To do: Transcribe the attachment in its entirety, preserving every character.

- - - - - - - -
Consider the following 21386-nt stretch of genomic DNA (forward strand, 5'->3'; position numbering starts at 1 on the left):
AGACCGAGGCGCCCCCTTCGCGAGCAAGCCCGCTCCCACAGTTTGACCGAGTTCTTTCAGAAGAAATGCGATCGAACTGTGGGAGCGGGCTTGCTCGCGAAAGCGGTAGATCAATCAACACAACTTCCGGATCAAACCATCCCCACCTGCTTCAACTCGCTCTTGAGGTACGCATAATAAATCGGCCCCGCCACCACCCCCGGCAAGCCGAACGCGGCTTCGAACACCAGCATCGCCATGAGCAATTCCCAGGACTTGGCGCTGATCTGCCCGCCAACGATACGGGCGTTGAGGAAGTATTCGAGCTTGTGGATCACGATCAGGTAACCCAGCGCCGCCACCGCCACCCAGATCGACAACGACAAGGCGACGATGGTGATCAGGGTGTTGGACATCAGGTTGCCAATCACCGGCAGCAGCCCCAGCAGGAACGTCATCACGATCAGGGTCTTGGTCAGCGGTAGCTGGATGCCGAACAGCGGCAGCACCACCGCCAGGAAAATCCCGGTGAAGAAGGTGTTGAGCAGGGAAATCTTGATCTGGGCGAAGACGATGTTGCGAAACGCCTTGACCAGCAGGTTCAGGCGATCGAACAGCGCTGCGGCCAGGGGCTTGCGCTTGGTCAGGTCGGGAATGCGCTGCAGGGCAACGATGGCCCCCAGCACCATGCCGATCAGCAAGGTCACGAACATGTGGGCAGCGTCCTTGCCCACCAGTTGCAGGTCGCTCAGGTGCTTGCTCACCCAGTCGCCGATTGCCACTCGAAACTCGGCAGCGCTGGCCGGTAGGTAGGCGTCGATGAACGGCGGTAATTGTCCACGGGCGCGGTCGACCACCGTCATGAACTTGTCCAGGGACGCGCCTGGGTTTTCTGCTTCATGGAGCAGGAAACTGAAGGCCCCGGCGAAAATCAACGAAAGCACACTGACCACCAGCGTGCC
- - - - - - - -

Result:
Consider the following 21386-nt stretch of genomic DNA (forward strand, 5'->3'; position numbering starts at 1 on the left):
AGACCGAGGCGCCCCCTTCGCGAGCAAGCCCGCTCCCACAGTTTGACCGAGTTCTTTCAGAAGAAATGCGATCGAACTGTGGGAGCGGGCTTGCTCGCGAAAGCGGTAGATCAATCAACACAACTTCCGGATCAAACCATCCCCACCTGCTTCAACTCGCTCTTGAGGTACGCATAATAAATCGGCCCCGCCACCACCCCCGGCAAGCCGAACGCGGCTTCGAACACCAGCATCGCCATGAGCAATTCCCAGGACTTGGCGCTGATCTGCCCGCCAACGATACGGGCGTTGAGGAAGTATTCGAGCTTGTGGATCACGATCAGGTAACCCAGCGCCGCCACCGCCACCCAGATCGACAACGACAAGGCGACGATGGTGATCAGGGTGTTGGACATCAGGTTGCCAATCACCGGCAGCAGCCCCAGCAGGAACGTCATCACGATCAGGGTCTTGGTCAGCGGTAGCTGGATGCCGAACAGCGGCAGCACCACCGCCAGGAAAATCCCGGTGAAGAAGGTGTTGAGCAGGGAAATCTTGATCTGGGCGAAGACGATGTTGCGAAACGCCTTGACCAGCAGGTTCAGGCGATCGAACAGCGCTGCGGCCAGGGGCTTGCGCTTGGTCAGGTCGGGAATGCGCTGCAGGGCAACGATGGCCCCCAGCACCATGCCGATCAGCAAGGTCACGAACATGTGGGCAGCGTCCTTGCCCACCAGTTGCAGGTCGCTCAGGTGCTTGCTCACCCAGTCGCCGATTGCCACTCGAAACTCGGCAGCGCTGGCCGGTAGGTAGGCGTCGATGAACGGCGGTAATTGTCCACGGGCGCGGTCGACCACCGTCATGAACTTGTCCAGGGACGCGCCTGGGTTTTCTGCTTCATGGAGCAGGAAACTGAAGGCCCCGGCGAAAATCAACGAAAGCACACTGACCACCAGCGTGCC